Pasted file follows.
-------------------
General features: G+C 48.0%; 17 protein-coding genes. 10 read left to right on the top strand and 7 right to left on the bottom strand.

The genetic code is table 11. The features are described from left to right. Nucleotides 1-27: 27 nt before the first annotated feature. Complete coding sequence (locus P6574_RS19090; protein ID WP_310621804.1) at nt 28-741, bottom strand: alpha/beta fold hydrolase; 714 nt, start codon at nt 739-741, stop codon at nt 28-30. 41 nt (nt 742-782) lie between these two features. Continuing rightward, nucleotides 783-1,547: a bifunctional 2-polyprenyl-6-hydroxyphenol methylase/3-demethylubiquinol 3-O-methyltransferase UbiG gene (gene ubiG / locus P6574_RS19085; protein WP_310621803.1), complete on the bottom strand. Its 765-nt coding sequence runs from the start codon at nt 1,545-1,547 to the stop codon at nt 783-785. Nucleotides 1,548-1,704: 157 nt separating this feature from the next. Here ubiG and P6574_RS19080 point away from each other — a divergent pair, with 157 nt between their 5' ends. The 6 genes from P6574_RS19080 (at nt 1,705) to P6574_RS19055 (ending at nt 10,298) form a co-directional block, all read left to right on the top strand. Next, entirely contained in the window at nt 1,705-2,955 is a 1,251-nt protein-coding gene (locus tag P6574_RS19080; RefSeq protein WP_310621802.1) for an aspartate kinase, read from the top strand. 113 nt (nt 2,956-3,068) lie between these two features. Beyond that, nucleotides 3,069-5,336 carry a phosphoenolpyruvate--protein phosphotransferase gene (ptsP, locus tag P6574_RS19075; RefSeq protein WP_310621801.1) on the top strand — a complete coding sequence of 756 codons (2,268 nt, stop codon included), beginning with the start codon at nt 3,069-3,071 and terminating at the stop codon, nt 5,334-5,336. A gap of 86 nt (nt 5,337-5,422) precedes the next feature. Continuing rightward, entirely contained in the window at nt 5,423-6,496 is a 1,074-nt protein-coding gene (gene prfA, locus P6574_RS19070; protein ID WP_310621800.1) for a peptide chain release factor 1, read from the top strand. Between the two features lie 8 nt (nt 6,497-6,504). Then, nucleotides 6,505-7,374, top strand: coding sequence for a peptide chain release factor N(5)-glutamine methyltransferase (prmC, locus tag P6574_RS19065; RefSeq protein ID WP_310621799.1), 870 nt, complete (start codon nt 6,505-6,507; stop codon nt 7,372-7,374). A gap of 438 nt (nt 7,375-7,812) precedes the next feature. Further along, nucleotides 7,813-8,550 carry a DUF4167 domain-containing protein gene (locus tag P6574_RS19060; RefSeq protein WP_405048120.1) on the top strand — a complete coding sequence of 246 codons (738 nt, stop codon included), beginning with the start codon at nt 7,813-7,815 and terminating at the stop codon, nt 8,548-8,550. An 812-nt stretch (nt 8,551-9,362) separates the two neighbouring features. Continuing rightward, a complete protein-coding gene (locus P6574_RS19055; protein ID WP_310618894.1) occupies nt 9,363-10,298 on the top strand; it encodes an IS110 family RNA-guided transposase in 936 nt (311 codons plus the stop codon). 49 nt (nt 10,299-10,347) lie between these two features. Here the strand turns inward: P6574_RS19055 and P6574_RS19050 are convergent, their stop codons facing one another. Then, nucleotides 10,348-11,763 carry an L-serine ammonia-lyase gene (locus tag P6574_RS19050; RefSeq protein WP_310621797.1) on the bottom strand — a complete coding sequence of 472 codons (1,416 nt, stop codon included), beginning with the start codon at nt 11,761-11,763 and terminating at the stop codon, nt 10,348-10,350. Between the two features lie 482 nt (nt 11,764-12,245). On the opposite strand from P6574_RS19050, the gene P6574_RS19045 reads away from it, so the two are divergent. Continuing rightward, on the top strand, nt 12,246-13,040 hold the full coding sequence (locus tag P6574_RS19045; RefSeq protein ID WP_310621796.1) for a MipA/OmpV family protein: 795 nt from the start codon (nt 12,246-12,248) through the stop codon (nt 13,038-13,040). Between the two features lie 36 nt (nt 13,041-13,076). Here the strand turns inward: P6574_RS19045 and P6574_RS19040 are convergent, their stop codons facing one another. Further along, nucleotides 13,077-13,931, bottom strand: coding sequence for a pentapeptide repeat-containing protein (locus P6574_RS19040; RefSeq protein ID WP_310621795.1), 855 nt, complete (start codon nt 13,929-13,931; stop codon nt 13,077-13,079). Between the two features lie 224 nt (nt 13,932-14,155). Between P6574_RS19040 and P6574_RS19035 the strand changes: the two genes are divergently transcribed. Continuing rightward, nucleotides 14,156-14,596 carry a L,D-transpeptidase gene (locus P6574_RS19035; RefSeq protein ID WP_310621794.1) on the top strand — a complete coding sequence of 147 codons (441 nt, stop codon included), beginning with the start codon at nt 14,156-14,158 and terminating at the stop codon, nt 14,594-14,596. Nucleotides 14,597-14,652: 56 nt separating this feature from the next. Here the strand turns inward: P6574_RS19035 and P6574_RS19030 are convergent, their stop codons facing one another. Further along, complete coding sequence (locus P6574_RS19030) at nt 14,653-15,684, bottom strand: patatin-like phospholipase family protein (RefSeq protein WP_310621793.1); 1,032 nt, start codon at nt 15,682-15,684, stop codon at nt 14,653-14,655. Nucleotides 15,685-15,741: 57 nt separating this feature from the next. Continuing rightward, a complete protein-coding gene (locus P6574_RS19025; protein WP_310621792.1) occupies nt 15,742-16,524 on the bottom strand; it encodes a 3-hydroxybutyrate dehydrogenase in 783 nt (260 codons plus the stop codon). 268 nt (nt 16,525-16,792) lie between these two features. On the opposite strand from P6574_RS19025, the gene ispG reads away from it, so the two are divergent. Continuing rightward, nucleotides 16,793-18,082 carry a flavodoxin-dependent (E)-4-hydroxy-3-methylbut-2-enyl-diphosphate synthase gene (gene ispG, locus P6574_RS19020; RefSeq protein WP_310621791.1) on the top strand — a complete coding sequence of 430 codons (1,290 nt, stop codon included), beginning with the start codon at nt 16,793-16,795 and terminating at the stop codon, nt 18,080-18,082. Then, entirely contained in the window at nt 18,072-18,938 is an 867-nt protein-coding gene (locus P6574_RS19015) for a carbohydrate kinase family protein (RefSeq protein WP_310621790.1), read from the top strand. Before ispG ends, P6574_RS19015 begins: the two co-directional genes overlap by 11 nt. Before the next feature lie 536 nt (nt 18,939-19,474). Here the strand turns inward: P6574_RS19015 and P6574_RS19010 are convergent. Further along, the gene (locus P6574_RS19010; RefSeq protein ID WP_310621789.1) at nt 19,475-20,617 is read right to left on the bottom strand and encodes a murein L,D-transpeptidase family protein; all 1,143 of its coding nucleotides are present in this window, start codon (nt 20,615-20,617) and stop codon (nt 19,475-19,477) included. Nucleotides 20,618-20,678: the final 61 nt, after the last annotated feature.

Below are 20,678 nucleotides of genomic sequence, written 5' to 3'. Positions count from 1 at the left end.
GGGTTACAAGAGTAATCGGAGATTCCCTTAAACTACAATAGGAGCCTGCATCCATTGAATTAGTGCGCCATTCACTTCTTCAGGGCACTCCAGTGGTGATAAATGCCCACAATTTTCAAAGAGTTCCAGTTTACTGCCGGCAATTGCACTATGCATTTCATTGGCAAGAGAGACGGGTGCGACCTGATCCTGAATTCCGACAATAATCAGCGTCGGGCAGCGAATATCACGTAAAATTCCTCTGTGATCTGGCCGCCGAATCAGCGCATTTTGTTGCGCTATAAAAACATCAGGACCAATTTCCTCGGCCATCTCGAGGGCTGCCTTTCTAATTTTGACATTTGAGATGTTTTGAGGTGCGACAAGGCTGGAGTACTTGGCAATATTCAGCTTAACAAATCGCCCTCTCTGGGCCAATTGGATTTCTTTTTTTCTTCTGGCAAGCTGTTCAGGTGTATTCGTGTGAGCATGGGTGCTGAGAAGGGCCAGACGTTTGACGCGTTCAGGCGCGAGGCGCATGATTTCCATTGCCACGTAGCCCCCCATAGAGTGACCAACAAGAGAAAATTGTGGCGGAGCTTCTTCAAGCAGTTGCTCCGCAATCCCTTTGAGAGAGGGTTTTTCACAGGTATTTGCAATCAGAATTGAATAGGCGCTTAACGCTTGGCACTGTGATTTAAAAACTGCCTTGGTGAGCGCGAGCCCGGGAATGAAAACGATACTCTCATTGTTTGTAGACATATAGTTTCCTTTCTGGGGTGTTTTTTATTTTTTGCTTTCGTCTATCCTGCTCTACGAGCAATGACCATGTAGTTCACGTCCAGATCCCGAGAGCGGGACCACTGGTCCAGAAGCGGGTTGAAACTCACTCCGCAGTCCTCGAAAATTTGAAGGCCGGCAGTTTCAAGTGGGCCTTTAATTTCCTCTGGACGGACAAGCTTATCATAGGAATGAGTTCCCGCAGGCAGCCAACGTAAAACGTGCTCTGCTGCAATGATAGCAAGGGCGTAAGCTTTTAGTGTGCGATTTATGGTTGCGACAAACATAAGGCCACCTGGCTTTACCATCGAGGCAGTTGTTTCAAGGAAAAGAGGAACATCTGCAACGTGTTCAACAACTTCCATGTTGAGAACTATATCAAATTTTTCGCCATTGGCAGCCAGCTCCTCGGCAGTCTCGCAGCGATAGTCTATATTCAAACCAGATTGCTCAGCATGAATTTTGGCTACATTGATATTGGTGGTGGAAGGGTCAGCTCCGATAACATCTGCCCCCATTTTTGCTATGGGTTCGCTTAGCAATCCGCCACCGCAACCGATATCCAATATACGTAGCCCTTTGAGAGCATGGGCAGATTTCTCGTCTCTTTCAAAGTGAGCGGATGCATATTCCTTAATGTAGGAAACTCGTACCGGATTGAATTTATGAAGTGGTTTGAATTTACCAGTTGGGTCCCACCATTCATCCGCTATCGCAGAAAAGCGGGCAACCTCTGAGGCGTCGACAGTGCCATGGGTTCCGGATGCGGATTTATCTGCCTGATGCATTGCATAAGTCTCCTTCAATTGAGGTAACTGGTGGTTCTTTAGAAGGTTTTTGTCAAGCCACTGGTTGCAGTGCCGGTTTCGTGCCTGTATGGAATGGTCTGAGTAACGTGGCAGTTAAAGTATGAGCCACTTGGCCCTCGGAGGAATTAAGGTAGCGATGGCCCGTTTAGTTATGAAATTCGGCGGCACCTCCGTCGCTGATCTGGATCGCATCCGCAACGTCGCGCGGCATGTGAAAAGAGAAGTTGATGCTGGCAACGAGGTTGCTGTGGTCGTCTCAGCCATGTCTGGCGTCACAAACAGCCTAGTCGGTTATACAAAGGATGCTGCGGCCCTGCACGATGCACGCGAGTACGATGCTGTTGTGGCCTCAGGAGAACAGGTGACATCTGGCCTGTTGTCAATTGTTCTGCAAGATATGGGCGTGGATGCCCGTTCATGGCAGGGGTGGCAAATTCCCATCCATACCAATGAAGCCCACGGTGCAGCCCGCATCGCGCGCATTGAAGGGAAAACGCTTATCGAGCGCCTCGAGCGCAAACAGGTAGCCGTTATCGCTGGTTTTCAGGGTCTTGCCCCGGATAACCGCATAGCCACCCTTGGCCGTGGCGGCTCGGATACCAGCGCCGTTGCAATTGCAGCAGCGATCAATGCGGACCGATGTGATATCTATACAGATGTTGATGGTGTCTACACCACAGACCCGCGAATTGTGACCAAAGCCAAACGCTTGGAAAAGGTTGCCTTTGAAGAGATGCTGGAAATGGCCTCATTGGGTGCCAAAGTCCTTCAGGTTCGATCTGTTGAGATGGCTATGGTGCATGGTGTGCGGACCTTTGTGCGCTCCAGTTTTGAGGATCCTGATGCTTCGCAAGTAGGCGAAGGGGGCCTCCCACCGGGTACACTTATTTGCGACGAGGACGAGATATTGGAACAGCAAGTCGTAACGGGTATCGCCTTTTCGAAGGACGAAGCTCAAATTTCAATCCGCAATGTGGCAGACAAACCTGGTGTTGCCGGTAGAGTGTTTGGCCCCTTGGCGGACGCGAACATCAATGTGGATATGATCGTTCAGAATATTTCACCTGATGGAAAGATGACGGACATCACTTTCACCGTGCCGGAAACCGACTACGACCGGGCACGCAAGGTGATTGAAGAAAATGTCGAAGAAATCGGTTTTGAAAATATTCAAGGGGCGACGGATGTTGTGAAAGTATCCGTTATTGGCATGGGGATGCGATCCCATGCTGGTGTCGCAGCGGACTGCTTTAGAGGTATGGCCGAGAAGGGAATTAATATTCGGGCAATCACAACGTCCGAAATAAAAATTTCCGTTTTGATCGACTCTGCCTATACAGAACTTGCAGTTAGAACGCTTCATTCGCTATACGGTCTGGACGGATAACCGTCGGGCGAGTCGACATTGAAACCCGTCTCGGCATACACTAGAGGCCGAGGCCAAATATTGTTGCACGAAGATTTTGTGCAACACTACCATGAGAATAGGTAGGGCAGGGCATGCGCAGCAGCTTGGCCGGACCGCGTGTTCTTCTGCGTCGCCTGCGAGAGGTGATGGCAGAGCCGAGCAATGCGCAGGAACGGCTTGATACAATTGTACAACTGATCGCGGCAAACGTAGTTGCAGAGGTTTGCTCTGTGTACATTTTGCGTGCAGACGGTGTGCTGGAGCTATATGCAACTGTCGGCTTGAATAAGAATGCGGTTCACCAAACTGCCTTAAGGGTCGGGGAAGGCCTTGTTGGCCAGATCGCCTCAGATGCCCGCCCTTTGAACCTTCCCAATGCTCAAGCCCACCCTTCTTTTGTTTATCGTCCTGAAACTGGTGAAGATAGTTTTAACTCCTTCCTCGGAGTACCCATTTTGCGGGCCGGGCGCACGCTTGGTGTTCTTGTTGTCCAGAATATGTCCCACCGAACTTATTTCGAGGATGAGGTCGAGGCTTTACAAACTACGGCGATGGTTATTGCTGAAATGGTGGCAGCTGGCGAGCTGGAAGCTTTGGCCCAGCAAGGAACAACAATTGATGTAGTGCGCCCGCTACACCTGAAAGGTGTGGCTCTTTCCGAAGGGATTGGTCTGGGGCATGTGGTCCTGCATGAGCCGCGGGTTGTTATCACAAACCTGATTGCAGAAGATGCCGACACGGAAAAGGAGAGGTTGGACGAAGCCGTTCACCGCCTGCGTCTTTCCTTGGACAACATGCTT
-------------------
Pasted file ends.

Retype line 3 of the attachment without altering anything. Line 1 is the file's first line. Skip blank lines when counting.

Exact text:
Below are 20,678 nucleotides of genomic sequence, written 5' to 3'. Positions count from 1 at the left end.